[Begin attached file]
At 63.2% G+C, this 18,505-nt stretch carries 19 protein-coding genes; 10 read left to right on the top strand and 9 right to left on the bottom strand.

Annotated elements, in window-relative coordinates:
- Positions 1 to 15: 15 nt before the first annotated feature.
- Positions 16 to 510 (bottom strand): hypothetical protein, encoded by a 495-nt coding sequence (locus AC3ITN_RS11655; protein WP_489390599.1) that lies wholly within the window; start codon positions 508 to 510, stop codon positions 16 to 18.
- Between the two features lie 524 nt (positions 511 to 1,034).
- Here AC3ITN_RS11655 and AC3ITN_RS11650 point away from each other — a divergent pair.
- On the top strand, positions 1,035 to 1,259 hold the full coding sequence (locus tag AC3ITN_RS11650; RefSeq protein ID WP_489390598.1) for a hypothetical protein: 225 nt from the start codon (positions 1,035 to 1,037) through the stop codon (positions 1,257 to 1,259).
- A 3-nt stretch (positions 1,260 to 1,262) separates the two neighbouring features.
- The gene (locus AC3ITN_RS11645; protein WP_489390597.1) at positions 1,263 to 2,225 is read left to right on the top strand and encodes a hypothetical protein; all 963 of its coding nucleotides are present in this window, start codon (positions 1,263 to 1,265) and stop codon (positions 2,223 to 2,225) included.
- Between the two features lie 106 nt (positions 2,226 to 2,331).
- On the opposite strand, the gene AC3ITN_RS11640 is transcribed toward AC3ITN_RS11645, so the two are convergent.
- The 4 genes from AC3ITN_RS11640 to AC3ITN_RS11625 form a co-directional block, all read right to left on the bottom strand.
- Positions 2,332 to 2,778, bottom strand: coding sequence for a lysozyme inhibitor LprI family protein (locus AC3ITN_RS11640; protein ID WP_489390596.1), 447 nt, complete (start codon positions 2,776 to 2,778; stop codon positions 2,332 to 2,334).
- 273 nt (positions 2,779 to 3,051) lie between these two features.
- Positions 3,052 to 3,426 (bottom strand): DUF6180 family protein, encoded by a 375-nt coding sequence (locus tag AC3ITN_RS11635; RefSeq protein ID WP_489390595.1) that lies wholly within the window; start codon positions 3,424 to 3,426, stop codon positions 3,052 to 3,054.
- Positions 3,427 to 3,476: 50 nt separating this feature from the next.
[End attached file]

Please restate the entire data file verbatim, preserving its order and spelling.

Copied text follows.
At 63.2% G+C, this 18,505-nt stretch carries 19 protein-coding genes; 10 read left to right on the top strand and 9 right to left on the bottom strand.

Annotated elements, in window-relative coordinates:
- Positions 1 to 15: 15 nt before the first annotated feature.
- Positions 16 to 510 (bottom strand): hypothetical protein, encoded by a 495-nt coding sequence (locus AC3ITN_RS11655; protein WP_489390599.1) that lies wholly within the window; start codon positions 508 to 510, stop codon positions 16 to 18.
- Between the two features lie 524 nt (positions 511 to 1,034).
- Here AC3ITN_RS11655 and AC3ITN_RS11650 point away from each other — a divergent pair.
- On the top strand, positions 1,035 to 1,259 hold the full coding sequence (locus tag AC3ITN_RS11650; RefSeq protein ID WP_489390598.1) for a hypothetical protein: 225 nt from the start codon (positions 1,035 to 1,037) through the stop codon (positions 1,257 to 1,259).
- A 3-nt stretch (positions 1,260 to 1,262) separates the two neighbouring features.
- The gene (locus AC3ITN_RS11645; protein WP_489390597.1) at positions 1,263 to 2,225 is read left to right on the top strand and encodes a hypothetical protein; all 963 of its coding nucleotides are present in this window, start codon (positions 1,263 to 1,265) and stop codon (positions 2,223 to 2,225) included.
- Between the two features lie 106 nt (positions 2,226 to 2,331).
- On the opposite strand, the gene AC3ITN_RS11640 is transcribed toward AC3ITN_RS11645, so the two are convergent.
- The 4 genes from AC3ITN_RS11640 to AC3ITN_RS11625 form a co-directional block, all read right to left on the bottom strand.
- Positions 2,332 to 2,778, bottom strand: coding sequence for a lysozyme inhibitor LprI family protein (locus AC3ITN_RS11640; protein ID WP_489390596.1), 447 nt, complete (start codon positions 2,776 to 2,778; stop codon positions 2,332 to 2,334).
- 273 nt (positions 2,779 to 3,051) lie between these two features.
- Positions 3,052 to 3,426 (bottom strand): DUF6180 family protein, encoded by a 375-nt coding sequence (locus tag AC3ITN_RS11635; RefSeq protein ID WP_489390595.1) that lies wholly within the window; start codon positions 3,424 to 3,426, stop codon positions 3,052 to 3,054.
- Positions 3,427 to 3,476: 50 nt separating this feature from the next.